Hogan Wants Baltimore-Washington Corridor to Be Considered COVID-19 Hotspot

Melanie Arter | April 13, 2020 | 1:28pm EDT
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(Photo by John Lamparski/Getty Images)
(Photo by John Lamparski/Getty Images)

(CNSNews.com) - Maryland Gov. Larry Hogan told ABC’s “This Week with George Stephanopolous” on Sunday that while the Trump administration is launching an economic task force focused on reopening parts of the country on May 1st, he hasn’t received “any kind of an artificial deadline on that” and it has to be done in “a safe manner.”

“We haven’t gotten any kind of an artificial deadline on that. I’m going to -- look, everybody wants to get the country back on track as quickly as we can, as long as we do it in a safe manner, because we’ve got this twin problem of this terrible health crisis where we’ve got, you know, tens of thousands of people dying, and yet we also have this incredible economic challenge where we've got, you know, millions of people that are unemployed and small businesses being hurt everywhere, we’ve got to balance those needs,” he said.

“But, really, right now the first thing is saving lives and keeping people safe. We do also have to think about how do we eventually ramp up and get some folks back to work, but you can’t just pick a date and flip a switch. I don’t think it’s going to be that simple,” Hogan said.

The governor said that widespread testing and contact tracing will be “absolutely essential to finding out exactly where we are” in the fight against the coronavirus.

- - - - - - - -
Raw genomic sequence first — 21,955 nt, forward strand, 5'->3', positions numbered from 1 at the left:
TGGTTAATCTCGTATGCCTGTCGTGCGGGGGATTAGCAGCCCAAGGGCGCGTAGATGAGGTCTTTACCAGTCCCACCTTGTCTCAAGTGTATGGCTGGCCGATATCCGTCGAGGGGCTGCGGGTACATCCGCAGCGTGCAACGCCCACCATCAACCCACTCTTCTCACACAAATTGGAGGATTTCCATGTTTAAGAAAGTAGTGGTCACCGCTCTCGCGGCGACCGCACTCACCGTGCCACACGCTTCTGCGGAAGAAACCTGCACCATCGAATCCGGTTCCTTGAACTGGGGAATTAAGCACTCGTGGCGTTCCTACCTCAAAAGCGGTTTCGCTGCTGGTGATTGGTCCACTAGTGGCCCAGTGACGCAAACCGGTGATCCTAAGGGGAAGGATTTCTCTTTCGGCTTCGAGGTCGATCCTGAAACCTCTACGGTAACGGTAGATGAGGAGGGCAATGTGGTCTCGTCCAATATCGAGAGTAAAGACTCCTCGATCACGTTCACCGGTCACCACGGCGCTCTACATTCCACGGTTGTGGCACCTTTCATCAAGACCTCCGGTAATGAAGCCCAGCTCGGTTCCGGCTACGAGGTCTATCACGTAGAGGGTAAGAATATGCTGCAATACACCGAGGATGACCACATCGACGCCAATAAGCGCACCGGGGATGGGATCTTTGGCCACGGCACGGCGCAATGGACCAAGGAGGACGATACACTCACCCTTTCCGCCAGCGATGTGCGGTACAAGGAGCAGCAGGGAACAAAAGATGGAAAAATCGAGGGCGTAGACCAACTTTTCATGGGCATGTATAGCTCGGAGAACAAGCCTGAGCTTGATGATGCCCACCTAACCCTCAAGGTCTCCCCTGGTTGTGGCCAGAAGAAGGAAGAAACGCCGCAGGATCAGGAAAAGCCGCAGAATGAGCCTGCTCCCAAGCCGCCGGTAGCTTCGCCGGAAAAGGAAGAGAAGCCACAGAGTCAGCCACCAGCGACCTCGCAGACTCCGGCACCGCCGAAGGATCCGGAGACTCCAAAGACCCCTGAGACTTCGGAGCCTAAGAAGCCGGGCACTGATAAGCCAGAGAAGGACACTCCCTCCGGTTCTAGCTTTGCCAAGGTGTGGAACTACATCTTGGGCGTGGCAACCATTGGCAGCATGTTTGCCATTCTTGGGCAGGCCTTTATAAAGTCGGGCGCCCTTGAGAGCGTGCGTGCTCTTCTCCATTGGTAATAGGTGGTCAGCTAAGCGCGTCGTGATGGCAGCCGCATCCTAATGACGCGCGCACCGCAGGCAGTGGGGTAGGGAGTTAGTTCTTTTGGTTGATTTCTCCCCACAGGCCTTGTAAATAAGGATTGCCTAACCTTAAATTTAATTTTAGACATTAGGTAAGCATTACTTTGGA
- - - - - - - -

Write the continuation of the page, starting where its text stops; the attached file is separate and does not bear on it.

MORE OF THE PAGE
“Dr. Scott Gottlieb is one of the smartest guys in America. He’s on our task force. I agree with him. I think most governors agree with that as well. It’s something that we’re all working hard to do. I believe we are making progress on increasing testing. The question is how fast we can get enough tests up to speed in order to help us get to the point where we are able to do all of those things,” he said.

Hogan said that the health disparity among blacks when it comes to COVID-19 infections “is very disturbing.”

“It’s why I called for the study. You know nobody was really tracking these things, and it was difficult to do, because none of the federal labs, the CDC, nobody was actually tracking these tests by race, and we went back and actually, individually, looked all this up, thousands of cases, and we are now -- we’ve got about 80 percent of those cases done, and it’s why you have the information that you’re reporting on. We did it better than any state in America,” he said.

“I also have been successful in convincing the federal administration to consider Baltimore and the entire Baltimore-Washington Corridor as a hotspot. We’ve been taking some of the earliest and most aggressive action in America,” the governor said.

“And a lot of our focus has been on those areas that you’re talking about. It’s where our highest population centers are. It is also where we have the highest concentrations of blacks and Hispanics. And so, it’s Baltimore City. It’s the Prince George’s County, Montgomery County right outside of the Washington area, and those counties in between. It’s about 5 million people in that corridor,” Hogan said.

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